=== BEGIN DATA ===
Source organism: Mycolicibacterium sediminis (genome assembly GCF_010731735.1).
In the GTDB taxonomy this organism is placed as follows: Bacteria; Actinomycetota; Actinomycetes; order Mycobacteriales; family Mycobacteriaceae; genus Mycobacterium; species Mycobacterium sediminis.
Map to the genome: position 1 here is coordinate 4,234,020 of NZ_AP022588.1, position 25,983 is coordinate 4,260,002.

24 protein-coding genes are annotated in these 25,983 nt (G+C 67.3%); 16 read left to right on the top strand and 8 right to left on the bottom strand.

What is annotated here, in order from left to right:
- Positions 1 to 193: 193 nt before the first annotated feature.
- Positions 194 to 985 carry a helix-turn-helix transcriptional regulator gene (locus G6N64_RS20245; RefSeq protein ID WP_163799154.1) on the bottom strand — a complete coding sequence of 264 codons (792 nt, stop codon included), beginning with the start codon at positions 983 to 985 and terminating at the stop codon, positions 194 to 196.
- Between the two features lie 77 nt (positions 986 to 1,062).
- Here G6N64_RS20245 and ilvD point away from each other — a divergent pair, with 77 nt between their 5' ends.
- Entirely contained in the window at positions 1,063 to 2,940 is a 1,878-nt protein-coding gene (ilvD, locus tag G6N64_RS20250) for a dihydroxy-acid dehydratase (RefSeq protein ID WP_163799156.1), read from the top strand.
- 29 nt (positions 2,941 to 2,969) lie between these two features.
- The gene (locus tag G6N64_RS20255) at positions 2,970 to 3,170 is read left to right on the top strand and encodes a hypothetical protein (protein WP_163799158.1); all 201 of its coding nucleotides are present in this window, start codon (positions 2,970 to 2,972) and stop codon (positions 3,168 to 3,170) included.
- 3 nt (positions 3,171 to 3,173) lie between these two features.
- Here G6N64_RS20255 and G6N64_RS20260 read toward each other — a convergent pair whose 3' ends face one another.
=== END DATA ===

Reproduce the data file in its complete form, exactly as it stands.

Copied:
Source organism: Mycolicibacterium sediminis (genome assembly GCF_010731735.1).
In the GTDB taxonomy this organism is placed as follows: Bacteria; Actinomycetota; Actinomycetes; order Mycobacteriales; family Mycobacteriaceae; genus Mycobacterium; species Mycobacterium sediminis.
Map to the genome: position 1 here is coordinate 4,234,020 of NZ_AP022588.1, position 25,983 is coordinate 4,260,002.

24 protein-coding genes are annotated in these 25,983 nt (G+C 67.3%); 16 read left to right on the top strand and 8 right to left on the bottom strand.

What is annotated here, in order from left to right:
- Positions 1 to 193: 193 nt before the first annotated feature.
- Positions 194 to 985 carry a helix-turn-helix transcriptional regulator gene (locus G6N64_RS20245; RefSeq protein ID WP_163799154.1) on the bottom strand — a complete coding sequence of 264 codons (792 nt, stop codon included), beginning with the start codon at positions 983 to 985 and terminating at the stop codon, positions 194 to 196.
- Between the two features lie 77 nt (positions 986 to 1,062).
- Here G6N64_RS20245 and ilvD point away from each other — a divergent pair, with 77 nt between their 5' ends.
- Entirely contained in the window at positions 1,063 to 2,940 is a 1,878-nt protein-coding gene (ilvD, locus tag G6N64_RS20250) for a dihydroxy-acid dehydratase (RefSeq protein ID WP_163799156.1), read from the top strand.
- 29 nt (positions 2,941 to 2,969) lie between these two features.
- The gene (locus tag G6N64_RS20255) at positions 2,970 to 3,170 is read left to right on the top strand and encodes a hypothetical protein (protein WP_163799158.1); all 201 of its coding nucleotides are present in this window, start codon (positions 2,970 to 2,972) and stop codon (positions 3,168 to 3,170) included.
- 3 nt (positions 3,171 to 3,173) lie between these two features.
- Here G6N64_RS20255 and G6N64_RS20260 read toward each other — a convergent pair whose 3' ends face one another.